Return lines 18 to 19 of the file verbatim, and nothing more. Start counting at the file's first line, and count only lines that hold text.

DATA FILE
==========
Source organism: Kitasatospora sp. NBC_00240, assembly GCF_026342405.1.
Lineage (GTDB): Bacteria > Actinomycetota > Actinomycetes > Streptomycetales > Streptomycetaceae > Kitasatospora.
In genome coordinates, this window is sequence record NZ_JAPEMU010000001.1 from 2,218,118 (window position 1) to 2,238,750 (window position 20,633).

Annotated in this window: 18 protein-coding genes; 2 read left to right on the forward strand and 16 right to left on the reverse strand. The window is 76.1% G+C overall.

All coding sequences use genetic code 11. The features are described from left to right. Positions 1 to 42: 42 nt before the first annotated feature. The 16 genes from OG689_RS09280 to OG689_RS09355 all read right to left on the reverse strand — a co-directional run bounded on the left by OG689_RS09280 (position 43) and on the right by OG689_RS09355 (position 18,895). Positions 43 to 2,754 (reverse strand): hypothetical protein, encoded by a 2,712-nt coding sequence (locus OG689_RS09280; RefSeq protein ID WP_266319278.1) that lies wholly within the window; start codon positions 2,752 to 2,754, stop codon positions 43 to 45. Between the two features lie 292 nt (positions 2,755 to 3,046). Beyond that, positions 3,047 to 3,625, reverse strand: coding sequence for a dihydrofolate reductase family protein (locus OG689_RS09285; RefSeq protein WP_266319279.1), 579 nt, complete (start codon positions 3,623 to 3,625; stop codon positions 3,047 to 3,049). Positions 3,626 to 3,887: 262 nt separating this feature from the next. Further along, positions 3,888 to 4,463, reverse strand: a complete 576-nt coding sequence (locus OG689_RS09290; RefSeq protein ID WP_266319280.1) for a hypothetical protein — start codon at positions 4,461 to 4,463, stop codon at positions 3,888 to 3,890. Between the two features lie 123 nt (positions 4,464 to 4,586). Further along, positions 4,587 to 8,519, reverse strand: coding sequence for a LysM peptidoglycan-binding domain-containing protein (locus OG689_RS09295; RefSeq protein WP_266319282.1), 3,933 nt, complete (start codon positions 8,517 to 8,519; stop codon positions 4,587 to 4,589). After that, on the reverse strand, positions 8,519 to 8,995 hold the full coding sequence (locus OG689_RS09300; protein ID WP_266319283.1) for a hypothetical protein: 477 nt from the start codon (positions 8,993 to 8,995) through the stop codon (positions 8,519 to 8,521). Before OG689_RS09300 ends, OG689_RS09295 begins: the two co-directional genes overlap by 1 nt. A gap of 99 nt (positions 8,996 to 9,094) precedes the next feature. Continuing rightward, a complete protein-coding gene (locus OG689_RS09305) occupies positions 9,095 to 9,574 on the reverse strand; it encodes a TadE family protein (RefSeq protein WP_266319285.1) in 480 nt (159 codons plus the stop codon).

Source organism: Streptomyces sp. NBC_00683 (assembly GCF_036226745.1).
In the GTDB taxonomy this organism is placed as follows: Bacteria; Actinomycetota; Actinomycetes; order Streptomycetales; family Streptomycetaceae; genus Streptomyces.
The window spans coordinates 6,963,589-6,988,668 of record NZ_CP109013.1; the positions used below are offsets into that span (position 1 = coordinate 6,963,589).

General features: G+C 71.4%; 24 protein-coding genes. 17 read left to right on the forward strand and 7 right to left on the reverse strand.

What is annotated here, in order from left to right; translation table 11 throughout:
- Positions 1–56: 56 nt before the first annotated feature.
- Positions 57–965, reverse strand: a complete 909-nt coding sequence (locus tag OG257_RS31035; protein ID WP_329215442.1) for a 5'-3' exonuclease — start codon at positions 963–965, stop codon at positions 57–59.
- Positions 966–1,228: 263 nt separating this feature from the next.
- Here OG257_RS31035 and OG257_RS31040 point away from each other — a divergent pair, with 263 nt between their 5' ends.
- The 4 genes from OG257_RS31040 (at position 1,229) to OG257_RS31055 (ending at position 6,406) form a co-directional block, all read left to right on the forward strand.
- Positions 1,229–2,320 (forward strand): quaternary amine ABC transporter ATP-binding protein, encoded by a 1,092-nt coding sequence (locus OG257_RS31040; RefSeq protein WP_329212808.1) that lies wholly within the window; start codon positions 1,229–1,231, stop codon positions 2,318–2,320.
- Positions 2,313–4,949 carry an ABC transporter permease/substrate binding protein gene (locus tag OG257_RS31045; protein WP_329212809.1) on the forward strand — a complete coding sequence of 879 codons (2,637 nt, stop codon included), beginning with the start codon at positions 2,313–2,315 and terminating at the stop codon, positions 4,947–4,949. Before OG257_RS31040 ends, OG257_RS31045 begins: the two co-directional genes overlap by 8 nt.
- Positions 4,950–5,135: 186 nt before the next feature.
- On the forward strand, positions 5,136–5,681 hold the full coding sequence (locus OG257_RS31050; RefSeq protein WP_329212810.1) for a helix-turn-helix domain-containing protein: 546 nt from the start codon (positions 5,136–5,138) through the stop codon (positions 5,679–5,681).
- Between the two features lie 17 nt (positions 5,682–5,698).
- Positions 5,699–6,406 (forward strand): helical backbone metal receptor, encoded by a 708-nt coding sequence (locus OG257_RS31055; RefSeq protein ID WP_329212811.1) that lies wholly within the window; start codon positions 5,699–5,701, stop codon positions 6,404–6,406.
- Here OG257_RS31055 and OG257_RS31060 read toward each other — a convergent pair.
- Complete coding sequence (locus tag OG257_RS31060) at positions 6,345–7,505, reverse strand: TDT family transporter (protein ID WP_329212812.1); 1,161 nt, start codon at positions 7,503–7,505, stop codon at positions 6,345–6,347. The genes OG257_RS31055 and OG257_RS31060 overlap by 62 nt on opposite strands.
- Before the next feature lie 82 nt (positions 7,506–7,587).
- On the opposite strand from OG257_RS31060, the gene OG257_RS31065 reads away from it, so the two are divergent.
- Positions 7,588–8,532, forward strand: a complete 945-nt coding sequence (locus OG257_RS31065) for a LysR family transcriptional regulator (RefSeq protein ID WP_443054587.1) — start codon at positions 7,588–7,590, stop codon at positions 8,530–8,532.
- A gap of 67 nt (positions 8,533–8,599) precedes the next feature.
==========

- Positions 4,950–5,135: 186 nt before the next feature.
- On the forward strand, positions 5,136–5,681 hold the full coding sequence (locus OG257_RS31050; RefSeq protein WP_329212810.1) for a helix-turn-helix domain-containing protein: 546 nt from the start codon (positions 5,136–5,138) through the stop codon (positions 5,679–5,681).